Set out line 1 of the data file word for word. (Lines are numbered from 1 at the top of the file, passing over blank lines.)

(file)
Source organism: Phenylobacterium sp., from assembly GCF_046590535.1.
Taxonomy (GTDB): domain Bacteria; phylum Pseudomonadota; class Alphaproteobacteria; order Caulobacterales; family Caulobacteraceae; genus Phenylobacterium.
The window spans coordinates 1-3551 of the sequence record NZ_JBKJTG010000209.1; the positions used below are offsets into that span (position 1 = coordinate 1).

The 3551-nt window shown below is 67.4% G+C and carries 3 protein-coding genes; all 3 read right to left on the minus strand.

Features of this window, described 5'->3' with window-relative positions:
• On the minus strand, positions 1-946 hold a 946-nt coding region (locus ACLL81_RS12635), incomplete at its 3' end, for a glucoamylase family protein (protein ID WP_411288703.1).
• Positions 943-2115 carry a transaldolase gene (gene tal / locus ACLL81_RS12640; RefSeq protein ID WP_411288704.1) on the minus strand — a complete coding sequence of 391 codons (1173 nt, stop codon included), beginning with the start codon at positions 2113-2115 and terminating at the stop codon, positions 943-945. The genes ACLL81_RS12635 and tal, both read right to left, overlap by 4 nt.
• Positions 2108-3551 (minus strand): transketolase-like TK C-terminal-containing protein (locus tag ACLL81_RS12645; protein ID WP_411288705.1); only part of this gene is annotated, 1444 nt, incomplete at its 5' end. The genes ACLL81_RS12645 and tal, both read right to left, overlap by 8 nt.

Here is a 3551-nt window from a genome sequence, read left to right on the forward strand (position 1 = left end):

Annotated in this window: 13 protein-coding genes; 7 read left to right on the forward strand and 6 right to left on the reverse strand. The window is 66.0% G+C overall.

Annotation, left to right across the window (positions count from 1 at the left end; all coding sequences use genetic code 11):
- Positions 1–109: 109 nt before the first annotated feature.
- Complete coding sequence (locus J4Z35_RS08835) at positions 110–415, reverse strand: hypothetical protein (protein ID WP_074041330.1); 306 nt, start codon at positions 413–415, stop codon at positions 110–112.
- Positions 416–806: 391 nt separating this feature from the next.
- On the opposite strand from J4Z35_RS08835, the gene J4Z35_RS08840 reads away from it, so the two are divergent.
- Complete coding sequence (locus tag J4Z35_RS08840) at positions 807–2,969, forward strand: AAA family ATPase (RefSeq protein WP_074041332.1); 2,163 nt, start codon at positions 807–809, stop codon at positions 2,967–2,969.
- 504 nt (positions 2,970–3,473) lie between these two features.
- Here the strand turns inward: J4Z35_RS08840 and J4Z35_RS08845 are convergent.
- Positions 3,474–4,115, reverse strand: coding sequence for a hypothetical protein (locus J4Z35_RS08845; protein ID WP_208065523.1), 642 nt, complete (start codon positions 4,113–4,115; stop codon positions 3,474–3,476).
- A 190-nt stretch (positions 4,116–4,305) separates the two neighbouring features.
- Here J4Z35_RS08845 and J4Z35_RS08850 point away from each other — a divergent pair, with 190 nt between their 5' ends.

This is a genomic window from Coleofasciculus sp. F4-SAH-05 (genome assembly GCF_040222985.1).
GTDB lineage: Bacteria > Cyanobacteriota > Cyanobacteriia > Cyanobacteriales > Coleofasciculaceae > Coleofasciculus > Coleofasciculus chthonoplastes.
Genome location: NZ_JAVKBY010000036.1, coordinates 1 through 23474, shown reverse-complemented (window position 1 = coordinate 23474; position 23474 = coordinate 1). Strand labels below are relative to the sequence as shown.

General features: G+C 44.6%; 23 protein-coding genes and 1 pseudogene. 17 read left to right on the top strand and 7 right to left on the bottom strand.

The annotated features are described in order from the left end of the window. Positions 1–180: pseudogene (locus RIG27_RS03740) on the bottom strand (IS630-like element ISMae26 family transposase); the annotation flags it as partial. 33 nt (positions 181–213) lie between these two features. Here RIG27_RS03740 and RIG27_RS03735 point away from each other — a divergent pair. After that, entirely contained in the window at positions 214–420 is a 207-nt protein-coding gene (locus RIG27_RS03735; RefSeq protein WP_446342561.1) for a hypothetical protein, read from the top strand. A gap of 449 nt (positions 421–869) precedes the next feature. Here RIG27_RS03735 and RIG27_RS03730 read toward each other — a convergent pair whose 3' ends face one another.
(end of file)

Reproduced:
Source organism: Phenylobacterium sp., from assembly GCF_046590535.1.